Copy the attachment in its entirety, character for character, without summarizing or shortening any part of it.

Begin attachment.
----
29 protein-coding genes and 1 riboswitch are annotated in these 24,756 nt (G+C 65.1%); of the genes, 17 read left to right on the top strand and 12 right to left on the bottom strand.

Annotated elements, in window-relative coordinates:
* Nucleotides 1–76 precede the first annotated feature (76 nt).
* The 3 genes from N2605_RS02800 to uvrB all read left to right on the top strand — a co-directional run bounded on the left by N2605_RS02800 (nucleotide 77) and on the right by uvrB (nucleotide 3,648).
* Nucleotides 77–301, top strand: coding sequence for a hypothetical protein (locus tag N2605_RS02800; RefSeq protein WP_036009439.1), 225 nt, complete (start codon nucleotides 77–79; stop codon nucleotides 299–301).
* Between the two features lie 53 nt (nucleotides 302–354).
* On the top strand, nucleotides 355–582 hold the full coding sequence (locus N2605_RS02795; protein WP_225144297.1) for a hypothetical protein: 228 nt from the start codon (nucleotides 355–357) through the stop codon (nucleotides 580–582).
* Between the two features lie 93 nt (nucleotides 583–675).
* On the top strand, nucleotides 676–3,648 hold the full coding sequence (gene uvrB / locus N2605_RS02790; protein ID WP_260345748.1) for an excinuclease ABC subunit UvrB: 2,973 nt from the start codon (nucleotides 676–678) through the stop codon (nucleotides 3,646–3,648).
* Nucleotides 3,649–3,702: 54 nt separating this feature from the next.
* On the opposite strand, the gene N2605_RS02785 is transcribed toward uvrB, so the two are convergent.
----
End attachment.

29 protein-coding genes and 1 riboswitch are annotated in these 24,756 nt (G+C 65.1%); of the genes, 17 read left to right on the top strand and 12 right to left on the bottom strand.

Annotated elements, in window-relative coordinates:
* Nucleotides 1–76 precede the first annotated feature (76 nt).
* The 3 genes from N2605_RS02800 to uvrB all read left to right on the top strand — a co-directional run bounded on the left by N2605_RS02800 (nucleotide 77) and on the right by uvrB (nucleotide 3,648).
* Nucleotides 77–301, top strand: coding sequence for a hypothetical protein (locus tag N2605_RS02800; RefSeq protein WP_036009439.1), 225 nt, complete (start codon nucleotides 77–79; stop codon nucleotides 299–301).
* Between the two features lie 53 nt (nucleotides 302–354).
* On the top strand, nucleotides 355–582 hold the full coding sequence (locus N2605_RS02795; protein WP_225144297.1) for a hypothetical protein: 228 nt from the start codon (nucleotides 355–357) through the stop codon (nucleotides 580–582).
* Between the two features lie 93 nt (nucleotides 583–675).
* On the top strand, nucleotides 676–3,648 hold the full coding sequence (gene uvrB / locus N2605_RS02790; protein ID WP_260345748.1) for an excinuclease ABC subunit UvrB: 2,973 nt from the start codon (nucleotides 676–678) through the stop codon (nucleotides 3,646–3,648).
* Nucleotides 3,649–3,702: 54 nt separating this feature from the next.
* On the opposite strand, the gene N2605_RS02785 is transcribed toward uvrB, so the two are convergent.